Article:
Students come together at Take Back the Night
Published: Thursday, October 24, 2013
Updated: Thursday, October 24, 2013 08:10
Students gathered last night in Goddard Chapel for Take Back the Night, an annual event that aims to raise awareness about sexual assault and violence.
The event, which was moved from the Tisch Library roof due to the possibility of rain, was hosted by Tufts Panhellenic Council (PhC), Boston Area Rape Crisis Center (BARCC) and Tufts Health Service, as well as other student organizations.
Speakers and student performers took turns on stage, sharing personal stories and experiences with the audience in hopes of sparking a dialogue. The chapel was open to all members of the Tufts community.
Two members of Tufts Action for Sexual Assault Prevention (ASAP), who wish to remain anonymous, opened the event with a discussion of rape culture and consent.
“We’re here tonight to tell you all a bit about the concept of rape culture, and how it effects our campus, as well as explain how we all can help to change the way our society views issues of sexual assault,” one member said.
The two next defined rape culture for the audience, explaining that it is a societal stance that tolerates, excuses or even promotes rape. They explained that rape culture persists partly because students unthinkingly adopt messages from the media and mimic media characters in their own actions.
Next, the members introduced statistics regarding rape on American college campuses. One in six women, as well as one in 33 men, experience attempted sexual assault in their lifetimes, they said. Females between the ages of 16 and 19 are four times more likely to experience assault than any other demographic, and 90 percent of college-age victims know their assailants.
To combat these issues, members of ASAP are currently in the process of working with Tufts administration to reform the university’s sexual assault policies and create more readily available resources for students, they said.
The event continued with a section titled “Tufts Testimonials,” a series of personal stories read aloud by six ASAP members. The identities of the writers were kept anonymous due to the sensitive nature of the subject.
PhC Director of Community Outreach Carolyn Kwon explained that the stories were meant to educate students.
“By sharing these stories, we hope the message clearly resonates with you all that these events are real, and happen to people we all know and love,” she said.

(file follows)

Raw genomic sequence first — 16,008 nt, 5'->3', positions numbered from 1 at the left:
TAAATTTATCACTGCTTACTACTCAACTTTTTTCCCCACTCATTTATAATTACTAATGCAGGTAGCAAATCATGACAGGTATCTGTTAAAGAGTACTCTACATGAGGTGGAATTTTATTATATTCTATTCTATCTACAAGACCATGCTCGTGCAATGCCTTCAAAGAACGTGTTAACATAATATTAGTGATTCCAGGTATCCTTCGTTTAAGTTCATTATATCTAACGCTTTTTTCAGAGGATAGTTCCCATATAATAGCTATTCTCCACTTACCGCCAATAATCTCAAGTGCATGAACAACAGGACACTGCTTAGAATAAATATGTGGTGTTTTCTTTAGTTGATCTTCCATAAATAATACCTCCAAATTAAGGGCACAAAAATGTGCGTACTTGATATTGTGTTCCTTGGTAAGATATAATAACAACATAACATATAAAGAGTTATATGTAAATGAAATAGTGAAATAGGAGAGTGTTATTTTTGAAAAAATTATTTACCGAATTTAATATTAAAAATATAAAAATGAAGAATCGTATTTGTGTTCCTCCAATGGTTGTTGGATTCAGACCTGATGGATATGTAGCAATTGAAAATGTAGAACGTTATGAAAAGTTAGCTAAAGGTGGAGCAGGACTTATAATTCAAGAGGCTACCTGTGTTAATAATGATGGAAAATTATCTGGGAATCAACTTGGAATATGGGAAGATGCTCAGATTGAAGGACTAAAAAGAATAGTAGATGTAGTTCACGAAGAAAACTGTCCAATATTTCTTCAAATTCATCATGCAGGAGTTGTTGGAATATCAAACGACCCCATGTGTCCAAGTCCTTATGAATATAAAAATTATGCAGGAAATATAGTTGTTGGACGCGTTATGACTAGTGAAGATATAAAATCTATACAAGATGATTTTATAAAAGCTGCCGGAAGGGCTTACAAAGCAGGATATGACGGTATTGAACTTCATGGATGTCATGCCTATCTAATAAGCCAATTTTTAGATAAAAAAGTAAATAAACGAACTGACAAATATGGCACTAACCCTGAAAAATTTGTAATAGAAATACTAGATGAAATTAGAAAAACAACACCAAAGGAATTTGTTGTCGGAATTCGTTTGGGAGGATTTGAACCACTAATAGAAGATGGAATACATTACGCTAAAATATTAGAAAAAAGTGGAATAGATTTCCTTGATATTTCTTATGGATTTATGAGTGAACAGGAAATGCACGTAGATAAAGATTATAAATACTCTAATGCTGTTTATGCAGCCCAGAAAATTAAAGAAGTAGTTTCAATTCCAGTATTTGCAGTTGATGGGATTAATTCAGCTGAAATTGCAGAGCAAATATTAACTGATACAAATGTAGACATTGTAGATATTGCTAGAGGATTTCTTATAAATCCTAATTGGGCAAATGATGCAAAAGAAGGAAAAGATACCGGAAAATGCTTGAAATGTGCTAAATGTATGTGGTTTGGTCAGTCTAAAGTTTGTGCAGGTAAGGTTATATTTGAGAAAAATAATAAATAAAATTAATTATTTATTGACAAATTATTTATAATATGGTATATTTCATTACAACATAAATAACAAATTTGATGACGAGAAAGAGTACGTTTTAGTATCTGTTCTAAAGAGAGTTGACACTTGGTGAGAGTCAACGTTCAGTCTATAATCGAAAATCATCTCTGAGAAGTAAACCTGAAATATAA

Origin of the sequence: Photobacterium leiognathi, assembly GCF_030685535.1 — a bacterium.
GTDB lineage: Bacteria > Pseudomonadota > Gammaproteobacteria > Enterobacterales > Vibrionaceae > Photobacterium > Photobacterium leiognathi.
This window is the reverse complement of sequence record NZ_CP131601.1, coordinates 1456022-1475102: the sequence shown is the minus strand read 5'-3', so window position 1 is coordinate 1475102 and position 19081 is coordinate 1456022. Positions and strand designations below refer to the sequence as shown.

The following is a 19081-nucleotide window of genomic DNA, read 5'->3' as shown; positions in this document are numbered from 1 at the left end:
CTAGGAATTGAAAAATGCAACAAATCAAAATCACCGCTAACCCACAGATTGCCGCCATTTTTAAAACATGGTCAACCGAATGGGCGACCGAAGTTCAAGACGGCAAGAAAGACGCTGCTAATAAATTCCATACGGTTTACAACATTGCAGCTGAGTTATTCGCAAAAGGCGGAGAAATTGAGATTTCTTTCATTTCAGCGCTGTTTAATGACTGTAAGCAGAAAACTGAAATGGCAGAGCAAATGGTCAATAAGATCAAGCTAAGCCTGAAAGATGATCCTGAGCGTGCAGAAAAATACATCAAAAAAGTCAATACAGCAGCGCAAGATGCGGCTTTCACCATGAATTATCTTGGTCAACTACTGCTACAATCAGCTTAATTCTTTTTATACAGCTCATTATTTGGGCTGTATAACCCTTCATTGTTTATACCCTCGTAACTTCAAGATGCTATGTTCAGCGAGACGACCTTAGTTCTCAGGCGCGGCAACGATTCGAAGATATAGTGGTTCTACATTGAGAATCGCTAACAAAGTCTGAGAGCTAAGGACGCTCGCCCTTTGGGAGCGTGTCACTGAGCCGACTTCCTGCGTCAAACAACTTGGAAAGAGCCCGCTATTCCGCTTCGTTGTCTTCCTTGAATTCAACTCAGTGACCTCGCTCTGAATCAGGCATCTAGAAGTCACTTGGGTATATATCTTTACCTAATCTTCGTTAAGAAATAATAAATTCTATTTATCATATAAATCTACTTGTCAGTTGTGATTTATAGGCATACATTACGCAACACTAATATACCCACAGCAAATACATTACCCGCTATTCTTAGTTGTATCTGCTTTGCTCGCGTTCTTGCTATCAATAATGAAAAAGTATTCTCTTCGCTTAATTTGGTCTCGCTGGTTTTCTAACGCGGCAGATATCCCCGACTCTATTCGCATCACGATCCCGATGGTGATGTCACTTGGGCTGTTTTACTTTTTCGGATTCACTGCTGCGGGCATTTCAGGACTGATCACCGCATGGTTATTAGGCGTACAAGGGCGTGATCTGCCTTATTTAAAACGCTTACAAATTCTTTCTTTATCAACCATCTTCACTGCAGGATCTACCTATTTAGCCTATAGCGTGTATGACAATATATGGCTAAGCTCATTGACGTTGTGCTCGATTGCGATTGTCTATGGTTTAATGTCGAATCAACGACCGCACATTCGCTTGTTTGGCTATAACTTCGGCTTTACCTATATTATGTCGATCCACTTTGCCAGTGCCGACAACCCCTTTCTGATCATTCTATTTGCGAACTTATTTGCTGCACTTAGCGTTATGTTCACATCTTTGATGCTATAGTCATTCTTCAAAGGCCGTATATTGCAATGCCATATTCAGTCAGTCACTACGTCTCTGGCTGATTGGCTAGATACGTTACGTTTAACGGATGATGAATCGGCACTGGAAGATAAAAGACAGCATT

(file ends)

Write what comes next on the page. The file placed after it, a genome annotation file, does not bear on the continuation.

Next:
The testimonials were followed by a brief performance from S-Factor, an all-male a cappella group.
The stage was then turned over to Sarah and Julie, two survivors of sexual assault and domestic violence who now work on the Survivor Speakers Bureau at BARCC. The women, who declined to share their last names to protect their identities, each shared their personal experiences and emotional journeys before answering individual questions from the audience.
“It’s everyone’s problem,” Sarah, a Tufts alumna who has been speaking out about the issue since 2001, said. “All of us, any and every one of you, [are] in a position to help.”
The women commended the Tufts community on its efforts, agreeing that colleges have made “leaps and bounds” in dealing with rape culture over the past 10 years. This was evidenced by the number of male students in the audience and the ongoing discussions aimed at fostering institutional change, they said.
Each speaker implored victims to seek help. The women listed resources at Tufts, as well as hospital-based programs in Boston, specializing in mental and physical recovery from rape.
Julie reminded students that they also have a “built-in support system” through the school, family and friends.
Take Back The Night ended with a moment of silence, as participants held up candles and honored survivors by saying their first names aloud.
A student performer closed the event with a guitar-accompanied performance of Sarah McLaughlin’s “Angel” (1998) and Coldplay’s “Fix You” (2005).
“In spite of this dark issue, there is hope,” the speakers concluded.